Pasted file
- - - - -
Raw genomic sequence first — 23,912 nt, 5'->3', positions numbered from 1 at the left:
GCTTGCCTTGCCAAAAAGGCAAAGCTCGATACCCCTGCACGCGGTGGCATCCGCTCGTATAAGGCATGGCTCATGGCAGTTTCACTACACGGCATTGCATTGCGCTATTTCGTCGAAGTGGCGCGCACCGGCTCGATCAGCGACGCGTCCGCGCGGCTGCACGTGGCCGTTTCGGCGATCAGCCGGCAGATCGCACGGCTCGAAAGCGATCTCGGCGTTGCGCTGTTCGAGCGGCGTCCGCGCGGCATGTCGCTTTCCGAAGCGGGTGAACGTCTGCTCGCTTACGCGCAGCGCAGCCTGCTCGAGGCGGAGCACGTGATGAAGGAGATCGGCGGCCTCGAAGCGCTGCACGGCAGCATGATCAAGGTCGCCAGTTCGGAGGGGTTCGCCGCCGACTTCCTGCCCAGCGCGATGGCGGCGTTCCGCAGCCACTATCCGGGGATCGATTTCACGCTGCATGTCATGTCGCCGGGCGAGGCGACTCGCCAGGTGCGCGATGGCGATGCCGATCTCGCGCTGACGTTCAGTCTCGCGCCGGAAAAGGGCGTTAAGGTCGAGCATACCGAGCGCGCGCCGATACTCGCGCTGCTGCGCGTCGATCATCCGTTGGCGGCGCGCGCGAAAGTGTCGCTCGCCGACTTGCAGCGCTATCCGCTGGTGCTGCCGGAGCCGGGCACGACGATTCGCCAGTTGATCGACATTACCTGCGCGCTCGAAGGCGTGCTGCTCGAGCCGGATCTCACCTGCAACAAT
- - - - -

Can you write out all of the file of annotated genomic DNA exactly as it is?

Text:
Raw genomic sequence first — 23,912 nt, 5'->3', positions numbered from 1 at the left:
GCTTGCCTTGCCAAAAAGGCAAAGCTCGATACCCCTGCACGCGGTGGCATCCGCTCGTATAAGGCATGGCTCATGGCAGTTTCACTACACGGCATTGCATTGCGCTATTTCGTCGAAGTGGCGCGCACCGGCTCGATCAGCGACGCGTCCGCGCGGCTGCACGTGGCCGTTTCGGCGATCAGCCGGCAGATCGCACGGCTCGAAAGCGATCTCGGCGTTGCGCTGTTCGAGCGGCGTCCGCGCGGCATGTCGCTTTCCGAAGCGGGTGAACGTCTGCTCGCTTACGCGCAGCGCAGCCTGCTCGAGGCGGAGCACGTGATGAAGGAGATCGGCGGCCTCGAAGCGCTGCACGGCAGCATGATCAAGGTCGCCAGTTCGGAGGGGTTCGCCGCCGACTTCCTGCCCAGCGCGATGGCGGCGTTCCGCAGCCACTATCCGGGGATCGATTTCACGCTGCATGTCATGTCGCCGGGCGAGGCGACTCGCCAGGTGCGCGATGGCGATGCCGATCTCGCGCTGACGTTCAGTCTCGCGCCGGAAAAGGGCGTTAAGGTCGAGCATACCGAGCGCGCGCCGATACTCGCGCTGCTGCGCGTCGATCATCCGTTGGCGGCGCGCGCGAAAGTGTCGCTCGCCGACTTGCAGCGCTATCCGCTGGTGCTGCCGGAGCCGGGCACGACGATTCGCCAGTTGATCGACATTACCTGCGCGCTCGAAGGCGTGCTGCTCGAGCCGGATCTCACCTGCAACAAT